Today, using a Semantic Technology Overlay, information can be pulled from the various systems, aggregated, and stored in a secure, virtual database that enables Medicare Advantage plan leaders to see what’s going on with their members and take action. While this isn’t an “easy” solution, it’s the most cost-effective way for plans to overcome internal system barriers to get the “world view” they need to affect positive change.

Medicare advantage plan wellness: The roadmap to the optimal state

So, how can Medicare Advantage plans get from where they are today to the optimal state? Although each plan is unique, these basic best practices provide a good baseline for improvement.


Consolidating disparate operations not only delivers the analytic benefits of treating Star Ratings and HCC RAF as a more comprehensive “whole,” but it also reduces administrative costs. Essentially, plans gain more control of their data and eliminate services that are “doubled up,” in terms of vendors, internal resources and output. Consolidating departments also enables data to be more effectively leveraged to produce greater financial returns. Everyone starts working toward a common goal.

Plans also may have 10 to 15 vendors handling Star Ratings alone, with another vendor pool focused on HCC RAF. When that happens, there’s little chance for communication between the various groups. By consolidating these vendors, these areas, and taking a more holistic, topdown look at managing the various aspects of HCC RAF and Star Ratings; health plans can see great returns while reducing their own expenses.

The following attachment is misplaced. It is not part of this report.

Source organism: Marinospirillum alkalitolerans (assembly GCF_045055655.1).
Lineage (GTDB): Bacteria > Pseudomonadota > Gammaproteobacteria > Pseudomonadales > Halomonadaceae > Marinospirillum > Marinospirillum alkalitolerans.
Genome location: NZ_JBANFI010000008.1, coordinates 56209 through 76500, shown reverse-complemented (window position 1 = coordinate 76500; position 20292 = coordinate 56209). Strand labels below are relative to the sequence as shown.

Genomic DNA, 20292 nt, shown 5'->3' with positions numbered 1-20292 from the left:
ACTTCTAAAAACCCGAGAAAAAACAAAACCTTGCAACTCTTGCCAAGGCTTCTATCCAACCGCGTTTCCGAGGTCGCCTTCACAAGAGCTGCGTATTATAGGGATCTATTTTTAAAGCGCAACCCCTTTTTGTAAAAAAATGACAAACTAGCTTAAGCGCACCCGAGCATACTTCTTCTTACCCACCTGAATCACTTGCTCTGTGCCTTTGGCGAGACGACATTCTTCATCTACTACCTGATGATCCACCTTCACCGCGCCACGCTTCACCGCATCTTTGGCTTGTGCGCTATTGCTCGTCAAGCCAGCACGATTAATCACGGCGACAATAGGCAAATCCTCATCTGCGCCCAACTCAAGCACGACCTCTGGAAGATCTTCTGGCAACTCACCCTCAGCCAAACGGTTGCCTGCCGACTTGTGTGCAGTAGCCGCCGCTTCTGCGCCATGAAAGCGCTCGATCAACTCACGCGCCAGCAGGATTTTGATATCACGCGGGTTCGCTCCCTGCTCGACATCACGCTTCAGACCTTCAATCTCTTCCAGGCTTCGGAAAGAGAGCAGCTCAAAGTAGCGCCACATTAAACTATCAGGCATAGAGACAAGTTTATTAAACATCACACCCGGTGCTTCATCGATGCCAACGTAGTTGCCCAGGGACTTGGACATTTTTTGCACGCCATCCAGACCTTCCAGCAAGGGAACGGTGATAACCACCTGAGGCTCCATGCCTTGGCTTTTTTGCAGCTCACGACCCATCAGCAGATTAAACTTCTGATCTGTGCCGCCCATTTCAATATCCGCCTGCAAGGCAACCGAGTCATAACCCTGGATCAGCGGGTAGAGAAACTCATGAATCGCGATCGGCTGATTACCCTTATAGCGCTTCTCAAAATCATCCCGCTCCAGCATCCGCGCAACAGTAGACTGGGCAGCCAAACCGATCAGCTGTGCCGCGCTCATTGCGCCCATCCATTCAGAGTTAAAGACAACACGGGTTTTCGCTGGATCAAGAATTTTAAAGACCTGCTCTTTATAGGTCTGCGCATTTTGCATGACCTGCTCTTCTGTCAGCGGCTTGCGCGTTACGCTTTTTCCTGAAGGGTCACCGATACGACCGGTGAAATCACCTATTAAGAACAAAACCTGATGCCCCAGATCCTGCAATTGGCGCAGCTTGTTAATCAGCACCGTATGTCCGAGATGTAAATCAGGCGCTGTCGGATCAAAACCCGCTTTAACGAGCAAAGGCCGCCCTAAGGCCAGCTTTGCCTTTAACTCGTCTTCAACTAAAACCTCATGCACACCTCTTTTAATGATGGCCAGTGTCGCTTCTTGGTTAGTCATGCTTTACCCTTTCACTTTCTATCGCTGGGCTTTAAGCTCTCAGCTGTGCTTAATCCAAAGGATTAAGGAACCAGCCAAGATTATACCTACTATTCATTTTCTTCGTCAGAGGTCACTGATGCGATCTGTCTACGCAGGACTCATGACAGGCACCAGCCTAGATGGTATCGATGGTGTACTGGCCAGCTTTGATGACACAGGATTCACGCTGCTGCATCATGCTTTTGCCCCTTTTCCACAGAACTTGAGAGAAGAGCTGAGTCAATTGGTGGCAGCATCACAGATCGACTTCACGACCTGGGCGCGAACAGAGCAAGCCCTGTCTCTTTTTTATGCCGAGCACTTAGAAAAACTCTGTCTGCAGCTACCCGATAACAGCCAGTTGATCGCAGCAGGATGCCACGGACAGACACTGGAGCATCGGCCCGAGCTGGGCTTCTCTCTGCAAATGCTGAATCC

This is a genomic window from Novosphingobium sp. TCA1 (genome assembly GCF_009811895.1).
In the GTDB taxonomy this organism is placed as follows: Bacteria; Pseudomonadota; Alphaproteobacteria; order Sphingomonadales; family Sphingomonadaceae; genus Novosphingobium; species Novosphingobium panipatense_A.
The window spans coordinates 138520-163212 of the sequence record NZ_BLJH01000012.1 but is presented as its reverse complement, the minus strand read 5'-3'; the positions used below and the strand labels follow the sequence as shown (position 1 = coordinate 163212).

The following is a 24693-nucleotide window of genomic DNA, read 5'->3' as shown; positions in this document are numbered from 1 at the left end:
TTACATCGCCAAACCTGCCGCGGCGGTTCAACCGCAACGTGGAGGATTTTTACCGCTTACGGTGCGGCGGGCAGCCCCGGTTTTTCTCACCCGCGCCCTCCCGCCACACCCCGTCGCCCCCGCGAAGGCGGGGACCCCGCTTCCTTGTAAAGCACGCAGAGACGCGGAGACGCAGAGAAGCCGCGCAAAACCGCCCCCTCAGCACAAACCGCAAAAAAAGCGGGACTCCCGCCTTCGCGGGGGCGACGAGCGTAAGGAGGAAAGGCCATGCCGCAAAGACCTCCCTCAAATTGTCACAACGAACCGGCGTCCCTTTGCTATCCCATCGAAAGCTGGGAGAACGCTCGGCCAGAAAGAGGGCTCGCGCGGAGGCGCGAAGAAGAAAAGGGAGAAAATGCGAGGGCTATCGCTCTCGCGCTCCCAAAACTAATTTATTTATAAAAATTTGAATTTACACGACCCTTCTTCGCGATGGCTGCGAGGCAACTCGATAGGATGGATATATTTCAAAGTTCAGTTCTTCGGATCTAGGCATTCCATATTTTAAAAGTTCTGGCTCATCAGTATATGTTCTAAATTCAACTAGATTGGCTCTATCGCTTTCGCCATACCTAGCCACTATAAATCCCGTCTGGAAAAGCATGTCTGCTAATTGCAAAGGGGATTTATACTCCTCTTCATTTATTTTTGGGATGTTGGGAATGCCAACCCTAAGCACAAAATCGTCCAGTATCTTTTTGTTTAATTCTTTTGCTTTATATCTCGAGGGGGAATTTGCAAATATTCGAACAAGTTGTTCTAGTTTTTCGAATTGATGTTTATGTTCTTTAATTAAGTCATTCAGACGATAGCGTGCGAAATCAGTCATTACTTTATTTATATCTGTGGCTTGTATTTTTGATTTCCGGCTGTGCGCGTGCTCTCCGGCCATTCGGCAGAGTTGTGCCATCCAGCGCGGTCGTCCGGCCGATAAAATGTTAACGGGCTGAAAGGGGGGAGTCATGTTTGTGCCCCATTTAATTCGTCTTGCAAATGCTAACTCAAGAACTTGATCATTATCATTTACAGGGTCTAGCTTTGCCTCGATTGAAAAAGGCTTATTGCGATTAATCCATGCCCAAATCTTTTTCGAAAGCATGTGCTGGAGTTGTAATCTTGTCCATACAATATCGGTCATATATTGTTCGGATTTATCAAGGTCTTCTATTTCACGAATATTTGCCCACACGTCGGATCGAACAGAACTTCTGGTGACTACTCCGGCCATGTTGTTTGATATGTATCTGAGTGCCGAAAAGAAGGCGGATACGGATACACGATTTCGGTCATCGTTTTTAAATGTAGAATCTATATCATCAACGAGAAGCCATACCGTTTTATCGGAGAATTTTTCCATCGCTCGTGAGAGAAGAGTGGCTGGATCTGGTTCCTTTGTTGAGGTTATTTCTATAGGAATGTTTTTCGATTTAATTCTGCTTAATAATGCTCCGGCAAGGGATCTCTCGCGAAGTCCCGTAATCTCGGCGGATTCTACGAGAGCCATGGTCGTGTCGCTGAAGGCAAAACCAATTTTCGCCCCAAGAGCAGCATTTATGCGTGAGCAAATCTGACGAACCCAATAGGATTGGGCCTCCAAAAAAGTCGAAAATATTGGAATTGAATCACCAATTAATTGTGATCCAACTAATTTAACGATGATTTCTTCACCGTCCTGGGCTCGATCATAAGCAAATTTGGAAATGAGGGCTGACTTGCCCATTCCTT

Create a virtual database

The ability to analyze data is critical to increasing revenue, plan performance and patient care. By moving from multiple, siloed environments into a single, virtual database that provides a HIPAA-compliant, world view of each member, plans can transform data into actionable insight.

Know your member analytics

Use your analytics to segment your members; identify who needs motivation and outreach. Then, put a plan in place to contact providers, or members directly, to ensure they’re getting the best care for their conditions. Some need reminders, some need motivation—with a little outreach, plans can promote behavioral change. Patient outcomes improve, as do plan ratings and revenue.

Improve proactive performance management

Review how you compare actual results to the initial plan bids. Plans that don’t hit the bid number are losing a lot of money, so they have to look at what assumptions they made on that initial bid that aren’t coming to fruition. What did you expect for a Star Rating, and what did you think your HCC RAF factor was going to be? How many people do you have engaged in care management? How many calls, on average, do you provide per member—and what’s the length of those calls?

What’s the average network expense and plan discount?

All important questions.